Just after 1 pm on the afternoon of Saturday the 23rd of October 1993, Thomas Begley and Seán Kelly, two volunteers of the 3rd Battalion of the Belfast Brigade of the (Provisional) Irish Republican Army, entered Frizzell’s, a busy two-storey fishmonger’s shop on the Shankill Road, a traditionally pro-UK or unionist enclave in the nationalist west of the city. With their requisitioned van parked a short distance away in Berlin Street the pair were disguised as delivery men in white coats and hats. While Kelly stood at the doorway, possibly shouting at startled staff and customers to flee the building, Begley rushed to a refrigerated counter, carrying a white box containing a device packed with over two kilograms of explosives, intent on placing it beneath the ceiling. The bomb was purposely designed by the (P)IRA engineers to direct the blast upwards, hopefully penetrating the secure rooms situated on the top level of the shop. The twenty-three year old volunteer lit a fuse on the device expecting a short delay to allow everyone on the ground floor to evacuate the premises. In the event the bomb exploded almost instantaneously, collapsing the interior of the old building and killing ten people, including Thomas Begley and two young children, thirteen year old Leanne Murray and seven year old Michelle Baird. His comrade and fifty-six others were injured, while locals and the emergency services spent several hours digging trapped survivors from beneath the devastated structure.
The intended target of the attack had been the Belfast leadership of the UDA-UFF, a semi-legal British terrorist faction, which held meetings every Saturday lunchtime in the closely guarded offices of the Loyalist Prisoners’ Association (LPA), a front-organisation situated on the first floor above the shop. On the morning of the attempted “decapitation strike” a prominent unionist gunman, Johnny “Mad Dog” Adair, who was working with a UK military intelligence grouping known as the Force Research Unit (FRU), was spotted by a (P)IRA observation team entering the building, confirming that the weekly gathering was going ahead. In fact the meeting of the militant leaders was cancelled at the last minute, with Adair exiting the building unobserved by the (P)IRA scouts, accompanied by his colleague, William “Winkie” Dodds. Later investigations proved that only one UDA-UFF fatality was numbered among the casualties, twenty-seven year old Michael Morrison, the father of Michelle Baird, though two other “loyalists” were injured.
The wanton slaughter on the Shankill Road was a propaganda disaster for (P)IRA and its political leadership in (Provisional) Sinn Féin, garnering opprobrium both at home and abroad. Paradoxically, however, it weakened internal opposition among the frontline units of the underground army’s Northern Command, especially the Belfast Brigade, to the burgeoning Irish-British peace process and contributed to the ordering of an open-ended ceasefire on the 31st of August 1994, facilitating further covert negotiations between the (Provisional) Republican Movement and the UK government. Meanwhile various armed British gangs, principally the UDA-UFF and UVF, stepped up their campaign of murder against the nationalist community, killing and wounding dozens of men, women and children in the months that followed the botched attack.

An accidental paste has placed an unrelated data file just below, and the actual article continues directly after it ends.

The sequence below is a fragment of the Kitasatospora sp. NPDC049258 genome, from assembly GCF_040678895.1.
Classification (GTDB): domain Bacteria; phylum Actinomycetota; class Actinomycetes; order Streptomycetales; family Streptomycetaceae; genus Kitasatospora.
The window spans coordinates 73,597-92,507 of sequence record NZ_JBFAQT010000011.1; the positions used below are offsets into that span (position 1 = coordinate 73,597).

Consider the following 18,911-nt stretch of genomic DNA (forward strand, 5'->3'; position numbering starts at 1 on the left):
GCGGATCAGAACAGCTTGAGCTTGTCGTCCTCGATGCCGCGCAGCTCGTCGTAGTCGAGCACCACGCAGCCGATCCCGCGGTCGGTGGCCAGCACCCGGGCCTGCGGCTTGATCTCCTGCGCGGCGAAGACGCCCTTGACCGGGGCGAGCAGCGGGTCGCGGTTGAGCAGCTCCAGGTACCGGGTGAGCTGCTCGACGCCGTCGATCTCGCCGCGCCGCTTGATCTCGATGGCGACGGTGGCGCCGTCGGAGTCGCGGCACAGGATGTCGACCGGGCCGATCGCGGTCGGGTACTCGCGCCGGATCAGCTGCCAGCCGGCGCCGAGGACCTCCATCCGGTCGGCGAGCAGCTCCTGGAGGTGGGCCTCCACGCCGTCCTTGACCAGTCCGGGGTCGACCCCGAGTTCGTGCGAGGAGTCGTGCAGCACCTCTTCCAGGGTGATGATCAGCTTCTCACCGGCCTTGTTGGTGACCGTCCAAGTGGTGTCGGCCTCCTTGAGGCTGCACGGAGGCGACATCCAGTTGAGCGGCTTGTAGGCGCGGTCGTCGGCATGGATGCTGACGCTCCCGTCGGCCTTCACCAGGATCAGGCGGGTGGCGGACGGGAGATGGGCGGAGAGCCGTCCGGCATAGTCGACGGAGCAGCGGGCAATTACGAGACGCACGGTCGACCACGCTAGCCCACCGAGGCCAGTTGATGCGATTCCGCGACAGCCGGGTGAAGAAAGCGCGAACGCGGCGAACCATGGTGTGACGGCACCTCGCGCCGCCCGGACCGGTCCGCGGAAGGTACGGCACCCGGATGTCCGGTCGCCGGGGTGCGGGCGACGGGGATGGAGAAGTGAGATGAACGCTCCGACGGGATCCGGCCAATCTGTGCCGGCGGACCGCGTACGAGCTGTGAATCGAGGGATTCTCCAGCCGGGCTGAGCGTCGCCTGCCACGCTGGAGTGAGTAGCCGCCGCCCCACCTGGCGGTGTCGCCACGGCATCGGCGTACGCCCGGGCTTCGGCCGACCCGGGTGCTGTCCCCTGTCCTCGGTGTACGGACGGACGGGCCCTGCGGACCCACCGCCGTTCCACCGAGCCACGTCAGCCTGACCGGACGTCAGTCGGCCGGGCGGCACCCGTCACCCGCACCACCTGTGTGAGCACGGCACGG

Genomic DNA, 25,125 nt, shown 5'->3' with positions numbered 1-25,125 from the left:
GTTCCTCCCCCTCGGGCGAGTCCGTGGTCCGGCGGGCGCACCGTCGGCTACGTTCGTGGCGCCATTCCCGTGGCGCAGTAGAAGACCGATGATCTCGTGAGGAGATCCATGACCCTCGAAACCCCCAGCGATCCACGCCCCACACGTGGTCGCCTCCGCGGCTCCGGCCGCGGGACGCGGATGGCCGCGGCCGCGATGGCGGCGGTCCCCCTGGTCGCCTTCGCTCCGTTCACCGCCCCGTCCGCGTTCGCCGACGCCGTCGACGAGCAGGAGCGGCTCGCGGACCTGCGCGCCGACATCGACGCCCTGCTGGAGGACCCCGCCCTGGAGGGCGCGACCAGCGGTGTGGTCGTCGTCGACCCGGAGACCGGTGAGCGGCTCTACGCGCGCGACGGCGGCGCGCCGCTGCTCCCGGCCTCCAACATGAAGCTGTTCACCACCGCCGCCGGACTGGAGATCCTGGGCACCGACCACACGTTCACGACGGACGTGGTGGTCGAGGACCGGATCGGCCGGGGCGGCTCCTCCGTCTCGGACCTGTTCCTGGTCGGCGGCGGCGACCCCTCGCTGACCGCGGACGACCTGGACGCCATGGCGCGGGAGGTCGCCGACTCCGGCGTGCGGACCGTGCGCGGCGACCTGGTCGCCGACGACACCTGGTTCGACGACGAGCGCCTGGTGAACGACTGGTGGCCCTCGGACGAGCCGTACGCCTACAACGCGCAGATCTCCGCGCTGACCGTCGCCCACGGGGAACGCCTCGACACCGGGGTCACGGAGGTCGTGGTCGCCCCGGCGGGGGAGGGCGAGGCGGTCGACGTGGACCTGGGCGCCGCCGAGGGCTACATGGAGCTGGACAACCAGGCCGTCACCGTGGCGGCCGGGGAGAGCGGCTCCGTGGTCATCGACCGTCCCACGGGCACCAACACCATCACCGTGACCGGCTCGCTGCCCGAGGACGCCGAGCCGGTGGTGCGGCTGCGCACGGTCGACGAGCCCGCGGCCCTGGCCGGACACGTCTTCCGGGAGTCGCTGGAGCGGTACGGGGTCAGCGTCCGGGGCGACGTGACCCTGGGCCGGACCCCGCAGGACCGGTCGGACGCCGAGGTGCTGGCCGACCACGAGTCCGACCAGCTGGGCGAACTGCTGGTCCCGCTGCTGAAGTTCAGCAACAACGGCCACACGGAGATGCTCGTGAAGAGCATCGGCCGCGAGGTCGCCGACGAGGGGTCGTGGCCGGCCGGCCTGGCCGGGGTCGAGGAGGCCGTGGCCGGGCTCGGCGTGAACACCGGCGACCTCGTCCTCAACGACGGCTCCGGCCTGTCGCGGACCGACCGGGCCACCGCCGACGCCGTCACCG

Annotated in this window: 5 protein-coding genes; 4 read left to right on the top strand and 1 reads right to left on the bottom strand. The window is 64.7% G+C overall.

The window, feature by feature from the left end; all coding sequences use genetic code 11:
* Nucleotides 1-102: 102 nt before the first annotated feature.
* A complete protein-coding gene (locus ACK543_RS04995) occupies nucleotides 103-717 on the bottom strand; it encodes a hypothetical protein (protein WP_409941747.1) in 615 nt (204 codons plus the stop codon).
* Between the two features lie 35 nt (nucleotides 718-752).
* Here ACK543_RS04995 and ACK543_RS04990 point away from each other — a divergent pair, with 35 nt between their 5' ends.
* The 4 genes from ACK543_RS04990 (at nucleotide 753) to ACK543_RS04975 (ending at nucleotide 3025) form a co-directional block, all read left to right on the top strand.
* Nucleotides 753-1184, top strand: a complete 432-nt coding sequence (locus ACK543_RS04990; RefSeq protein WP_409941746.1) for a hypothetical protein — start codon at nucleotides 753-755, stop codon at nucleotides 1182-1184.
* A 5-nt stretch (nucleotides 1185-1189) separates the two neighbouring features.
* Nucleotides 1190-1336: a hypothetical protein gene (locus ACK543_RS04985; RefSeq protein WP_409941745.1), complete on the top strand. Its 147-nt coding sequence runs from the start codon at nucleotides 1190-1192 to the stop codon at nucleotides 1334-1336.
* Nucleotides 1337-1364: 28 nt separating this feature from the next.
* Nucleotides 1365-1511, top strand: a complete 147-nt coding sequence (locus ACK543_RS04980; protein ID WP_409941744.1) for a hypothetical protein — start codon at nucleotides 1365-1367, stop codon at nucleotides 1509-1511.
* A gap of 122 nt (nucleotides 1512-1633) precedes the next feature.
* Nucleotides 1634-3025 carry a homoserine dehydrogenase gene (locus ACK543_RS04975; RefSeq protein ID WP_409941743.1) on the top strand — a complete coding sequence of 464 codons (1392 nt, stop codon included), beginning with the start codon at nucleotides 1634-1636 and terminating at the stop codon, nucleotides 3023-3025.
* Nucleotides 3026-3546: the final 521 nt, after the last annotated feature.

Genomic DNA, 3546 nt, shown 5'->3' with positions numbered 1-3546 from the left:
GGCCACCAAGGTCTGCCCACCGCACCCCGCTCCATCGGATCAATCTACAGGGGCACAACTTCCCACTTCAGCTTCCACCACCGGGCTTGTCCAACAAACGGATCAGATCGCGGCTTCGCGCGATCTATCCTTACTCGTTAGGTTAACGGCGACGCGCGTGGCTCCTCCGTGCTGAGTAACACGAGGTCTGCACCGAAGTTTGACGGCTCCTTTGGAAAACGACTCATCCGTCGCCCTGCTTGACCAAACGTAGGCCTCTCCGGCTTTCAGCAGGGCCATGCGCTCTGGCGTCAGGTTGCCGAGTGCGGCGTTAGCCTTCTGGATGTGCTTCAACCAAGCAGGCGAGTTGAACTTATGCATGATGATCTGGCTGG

Nine years later, on the evening of Sunday the 17th of March 2002, a car containing three men in business suits passed through the blast-proof barriers at the heavily fortified Castlereagh Police Station in unionist East Belfast, a place made infamous for its role as a British torture centre during the 1970s and ’80s. By the early 2000s the installation was a local headquarters of the Special Branch (SB), the eight hundred strong detective unit of the Royal Ulster Constabulary, the UK’s paramilitary police force in the north-east of Ireland. By this period it was also housing the regional headquarters of the British Army’s Joint Support Group (JSG), successor to the notorious FRU, and carrying out many of the same tasks: controlling pro-UK terrorist proxies and double-agents or spies in the counter-insurgency struggle against (P)IRA and its off-shoots. Indeed a government enquiry in Britain led by Sir John Stevens, head of London’s Metropolitan Police Service, revealed that around the time of the atrocity on the Shankill Road the former Neo-Nazi skinhead turned UDA-UFF terrorist, Johnny Adair, had been invited to a dinner in the sprawling complex by the FRU’s commanding officer, secretly chauffeured there by soldiers in civilian clothing, where he was gifted with intelligence files on suspected (P)IRA volunteers and their families. However in 2002 the intent of the newest clandestine visitors was entry to Room 220, a temporary work-centre for Special Branch personnel on the first floor that had come into use just a short time earlier.